April 18, 2008

1 in 4 employers polled expects recession soon

Health-care sector most gloomy but media, advertising sectors still upbeat

By Zakir Hussain

JUST over one in four employers polled recently expect Singapore to face a recession in the next six months, according to a survey by recruitment consultancy Hudson released yesterday.

The survey of 733 decision makers from multinationals was done in February, amid fears of a global slowdown due to troubles in the United States economy.

Especially pessimistic were health-care and life-sciences managers, with 55 per cent expecting a recession. Explaining, Mr Winston Poh, director of strategy and commercial operations at eye products company Bausch & Lomb, said investors are wary of funding new technologies that may be untested.

'Consumers may also avoid elective procedures such as Lasik surgery, because they can continue to use contact lenses or spectacles,' he said.

Among manufacturing firms polled, 38 per cent predicted a recession. But Mr Dennis Ng of the Singapore Manufacturers' Federation said although the sentiment among members was one of caution, most did not foresee a recession given the momentum of the construction boom and the economy's sound fundamentals.

Hudson's Singapore country manager Mark Sparrow said the 26 per cent expecting a recession was a 'smaller' than expected figure. 'We're experiencing people getting very nervous that a recession might come. So I was encouraged that only a quarter thought a recession would happen.'

He also thought 'the word recession might be overused, when what many mean is a slowing of the economy'.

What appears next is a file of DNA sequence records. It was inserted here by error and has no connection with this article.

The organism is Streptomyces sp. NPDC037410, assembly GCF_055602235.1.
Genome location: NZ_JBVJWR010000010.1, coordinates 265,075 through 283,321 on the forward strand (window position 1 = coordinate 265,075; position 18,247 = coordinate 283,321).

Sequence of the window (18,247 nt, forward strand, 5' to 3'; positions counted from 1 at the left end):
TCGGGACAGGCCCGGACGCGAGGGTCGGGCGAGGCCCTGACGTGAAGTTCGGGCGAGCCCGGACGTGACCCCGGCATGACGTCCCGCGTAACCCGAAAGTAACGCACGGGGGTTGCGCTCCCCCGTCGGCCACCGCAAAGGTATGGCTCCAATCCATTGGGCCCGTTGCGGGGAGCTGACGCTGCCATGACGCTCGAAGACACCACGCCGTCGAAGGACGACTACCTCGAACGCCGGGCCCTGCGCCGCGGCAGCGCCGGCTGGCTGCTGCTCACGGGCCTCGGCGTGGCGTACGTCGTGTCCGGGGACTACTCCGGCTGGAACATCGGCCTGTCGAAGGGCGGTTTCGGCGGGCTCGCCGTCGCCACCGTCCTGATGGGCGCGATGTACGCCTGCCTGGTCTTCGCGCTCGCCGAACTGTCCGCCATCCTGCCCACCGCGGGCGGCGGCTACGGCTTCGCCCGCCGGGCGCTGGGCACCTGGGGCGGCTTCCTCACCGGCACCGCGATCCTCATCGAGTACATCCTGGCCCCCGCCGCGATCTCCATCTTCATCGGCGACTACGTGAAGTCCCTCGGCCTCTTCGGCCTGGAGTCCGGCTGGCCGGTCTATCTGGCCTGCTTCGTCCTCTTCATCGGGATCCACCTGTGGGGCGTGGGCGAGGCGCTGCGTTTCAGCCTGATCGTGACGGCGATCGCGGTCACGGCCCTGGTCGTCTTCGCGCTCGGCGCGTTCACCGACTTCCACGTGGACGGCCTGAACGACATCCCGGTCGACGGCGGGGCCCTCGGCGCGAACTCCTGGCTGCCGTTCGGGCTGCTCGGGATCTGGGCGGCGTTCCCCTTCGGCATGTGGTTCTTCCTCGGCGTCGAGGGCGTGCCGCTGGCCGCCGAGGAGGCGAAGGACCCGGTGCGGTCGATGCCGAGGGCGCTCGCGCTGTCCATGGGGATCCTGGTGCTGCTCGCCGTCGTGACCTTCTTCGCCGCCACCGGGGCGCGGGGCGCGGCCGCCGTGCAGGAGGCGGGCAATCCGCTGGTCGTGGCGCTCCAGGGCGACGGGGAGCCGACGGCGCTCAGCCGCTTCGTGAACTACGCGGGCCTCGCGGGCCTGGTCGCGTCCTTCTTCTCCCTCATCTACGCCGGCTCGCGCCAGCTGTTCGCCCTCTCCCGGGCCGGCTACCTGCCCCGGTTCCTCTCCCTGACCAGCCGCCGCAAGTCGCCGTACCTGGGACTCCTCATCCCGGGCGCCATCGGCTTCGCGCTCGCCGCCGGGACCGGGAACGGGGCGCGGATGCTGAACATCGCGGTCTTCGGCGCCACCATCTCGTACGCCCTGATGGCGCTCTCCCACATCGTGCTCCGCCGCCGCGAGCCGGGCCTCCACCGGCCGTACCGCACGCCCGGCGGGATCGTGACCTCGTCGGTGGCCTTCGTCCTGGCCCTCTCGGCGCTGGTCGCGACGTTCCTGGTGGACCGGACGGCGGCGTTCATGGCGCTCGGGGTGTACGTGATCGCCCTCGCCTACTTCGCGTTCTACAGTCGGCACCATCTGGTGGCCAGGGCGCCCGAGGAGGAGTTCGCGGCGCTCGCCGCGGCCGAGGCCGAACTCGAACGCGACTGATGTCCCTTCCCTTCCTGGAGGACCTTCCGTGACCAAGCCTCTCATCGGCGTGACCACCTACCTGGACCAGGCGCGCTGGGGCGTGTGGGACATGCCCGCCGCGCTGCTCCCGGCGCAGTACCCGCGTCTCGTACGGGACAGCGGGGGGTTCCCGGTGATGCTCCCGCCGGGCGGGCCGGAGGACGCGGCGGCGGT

Hudson also conducted parallel surveys among employers in the region. It found that 14 per cent of respondents in China expected a recession there, compared to 20 per cent in Hong Kong and 41 per cent in Japan.

But a recession was far from the minds of some here.

Most upbeat was the media, public relations and advertising sector, with 11 per cent expecting one. This was followed by the consumer sector at 20 per cent. Hudson put this down to large retail developments and events such as the 2010 Youth Olympics.

Some 79 per cent of those who predicted a recession said their industry would be affected.

But Mr Sparrow sees a silver lining: 'In previous downturns or crises like Sars, businesses were caught by surprise. Now that they see a slowing down, companies can have a Plan B.'

Managers polled said a recession would impact hiring and other policies: 90 per cent said they would freeze headcount, 33 per cent would freeze pay, and 19 per cent would cut staff.

But for this quarter, 49 per cent of employers polled still plan to hire more staff, compared to 56 per cent for the same period last year.

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